Making Christmas Meaningful as a Co-Parent

If you’re anything like me, you prioritize making Christmas meaningful. I have a checklist of Christmas movies we watch every year, ranging from Elf to Love Actually and all the way (down) to Hallmark originals. I checked off The Santa Clause early this year and couldn’t help but think about how much the people I work with could relate. Scott is a single father on Christmas Eve whose son, Charlie, is dropped off by his ex-wife and her new partner. Scott struggles to find Christmas cheer after burning a turkey in the oven, failing to even find chocolate milk and then sparring with his son over trivial matters. 

Miraculously, he is relieved of inventing a new tradition when Santa Clause falls off his roof and transforms Scott into the new Santa. Father and son go on to save Christmas and visit the North Pole then are able to make it home in time for Charlie to be picked up by his mother on Christmas morning.  

Making Christmas Meaningful

I hope this doesn’t feel like a blueprint you need to follow. I promise you don’t need to be Santa to have a meaningful Christmas. If you watch closely The Santa Clause, you see that Scott’s son is just looking to be heard and included. Charlie feels valued when his father listens to him about something as fantastical as his father Santa Clause, even if his father doesn’t believe it himself.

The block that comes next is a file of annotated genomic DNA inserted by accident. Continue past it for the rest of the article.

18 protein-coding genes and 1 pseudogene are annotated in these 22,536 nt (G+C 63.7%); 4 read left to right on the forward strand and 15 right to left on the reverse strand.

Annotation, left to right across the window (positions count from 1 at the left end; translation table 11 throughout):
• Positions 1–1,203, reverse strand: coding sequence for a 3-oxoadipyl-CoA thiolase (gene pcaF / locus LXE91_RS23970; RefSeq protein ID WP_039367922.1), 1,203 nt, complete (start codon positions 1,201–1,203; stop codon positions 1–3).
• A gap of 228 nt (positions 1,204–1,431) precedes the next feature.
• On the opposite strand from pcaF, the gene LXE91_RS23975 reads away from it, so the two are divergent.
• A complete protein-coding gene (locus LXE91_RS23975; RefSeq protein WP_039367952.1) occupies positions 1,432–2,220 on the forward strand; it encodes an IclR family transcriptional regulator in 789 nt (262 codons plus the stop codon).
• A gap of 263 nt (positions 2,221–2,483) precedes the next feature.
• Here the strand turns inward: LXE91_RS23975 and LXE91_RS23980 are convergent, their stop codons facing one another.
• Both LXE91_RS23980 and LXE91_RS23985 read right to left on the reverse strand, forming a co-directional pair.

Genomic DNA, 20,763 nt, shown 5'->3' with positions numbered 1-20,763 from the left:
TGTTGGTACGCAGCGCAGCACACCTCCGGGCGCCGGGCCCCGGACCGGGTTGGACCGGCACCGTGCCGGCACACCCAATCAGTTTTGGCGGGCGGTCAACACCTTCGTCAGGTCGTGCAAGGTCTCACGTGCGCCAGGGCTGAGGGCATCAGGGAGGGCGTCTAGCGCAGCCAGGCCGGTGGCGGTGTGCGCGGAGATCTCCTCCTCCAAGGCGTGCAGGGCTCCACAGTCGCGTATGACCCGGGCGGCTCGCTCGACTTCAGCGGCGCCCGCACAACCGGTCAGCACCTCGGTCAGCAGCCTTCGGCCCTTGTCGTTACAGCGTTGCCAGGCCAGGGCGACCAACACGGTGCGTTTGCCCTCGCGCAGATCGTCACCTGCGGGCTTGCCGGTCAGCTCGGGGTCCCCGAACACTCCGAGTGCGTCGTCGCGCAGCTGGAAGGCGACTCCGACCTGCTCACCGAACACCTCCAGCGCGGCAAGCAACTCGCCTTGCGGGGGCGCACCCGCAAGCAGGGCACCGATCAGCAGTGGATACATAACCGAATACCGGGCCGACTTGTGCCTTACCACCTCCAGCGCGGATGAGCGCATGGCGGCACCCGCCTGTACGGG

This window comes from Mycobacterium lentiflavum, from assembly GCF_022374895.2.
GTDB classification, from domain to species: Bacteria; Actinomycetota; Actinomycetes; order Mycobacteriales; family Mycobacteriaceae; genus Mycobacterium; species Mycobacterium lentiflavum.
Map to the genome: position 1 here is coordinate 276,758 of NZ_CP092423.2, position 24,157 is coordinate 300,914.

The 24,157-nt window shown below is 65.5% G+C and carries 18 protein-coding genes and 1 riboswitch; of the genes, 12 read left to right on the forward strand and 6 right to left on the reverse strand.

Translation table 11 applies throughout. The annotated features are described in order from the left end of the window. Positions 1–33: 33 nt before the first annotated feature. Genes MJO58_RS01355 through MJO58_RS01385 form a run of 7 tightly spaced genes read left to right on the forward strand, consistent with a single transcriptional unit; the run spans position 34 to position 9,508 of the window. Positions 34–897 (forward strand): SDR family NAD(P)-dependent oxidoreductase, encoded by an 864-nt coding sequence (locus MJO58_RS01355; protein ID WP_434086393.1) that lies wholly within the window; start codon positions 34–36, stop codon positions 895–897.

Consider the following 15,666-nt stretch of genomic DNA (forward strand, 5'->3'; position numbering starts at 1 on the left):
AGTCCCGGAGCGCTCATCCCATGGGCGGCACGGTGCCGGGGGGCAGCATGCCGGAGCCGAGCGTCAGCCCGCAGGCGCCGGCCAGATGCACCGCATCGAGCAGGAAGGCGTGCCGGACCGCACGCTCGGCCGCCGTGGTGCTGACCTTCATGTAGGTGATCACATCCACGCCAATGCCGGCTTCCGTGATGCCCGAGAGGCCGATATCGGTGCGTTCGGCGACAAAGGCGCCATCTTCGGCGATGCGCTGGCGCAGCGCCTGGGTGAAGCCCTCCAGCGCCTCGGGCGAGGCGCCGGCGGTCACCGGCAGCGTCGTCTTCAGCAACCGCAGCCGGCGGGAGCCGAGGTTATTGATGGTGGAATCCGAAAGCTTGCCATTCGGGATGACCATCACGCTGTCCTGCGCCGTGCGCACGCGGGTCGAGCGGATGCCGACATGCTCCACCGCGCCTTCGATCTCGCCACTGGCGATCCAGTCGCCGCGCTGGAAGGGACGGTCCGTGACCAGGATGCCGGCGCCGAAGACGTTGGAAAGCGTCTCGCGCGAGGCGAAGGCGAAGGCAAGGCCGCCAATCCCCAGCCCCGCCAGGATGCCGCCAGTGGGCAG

Sharing new experiences is what really catapults their relationship to new heights. For all of you who don’t become Santa through random, crazy happenstance, you do the little things like hearing when your children want to put the ornaments on the tree, even if you know they might break one in the process. You get off the couch to walk the neighborhood at night to see the three houses that have front yards with so many decorations they may have gone clinically insane. And you model for them what it means to be a parent to great children, which doesn’t need anywhere near a full 24 hours to show. 

Enjoy the Time You Have

Focus less on making every moment into a lasting memory, those come naturally. Take the time to slow down and make the time feel longer by not making it about what you do for your children, but what they want to do with you. Your children will learn how to be kind to themselves and that is something they will hold onto longer than their belief in Santa (hopefully). 

At West Coast Family Mediation, we’re here to provide insightful tips on any family matter. Contact us with any questions.

by: Lauren K. Kominkiewicz

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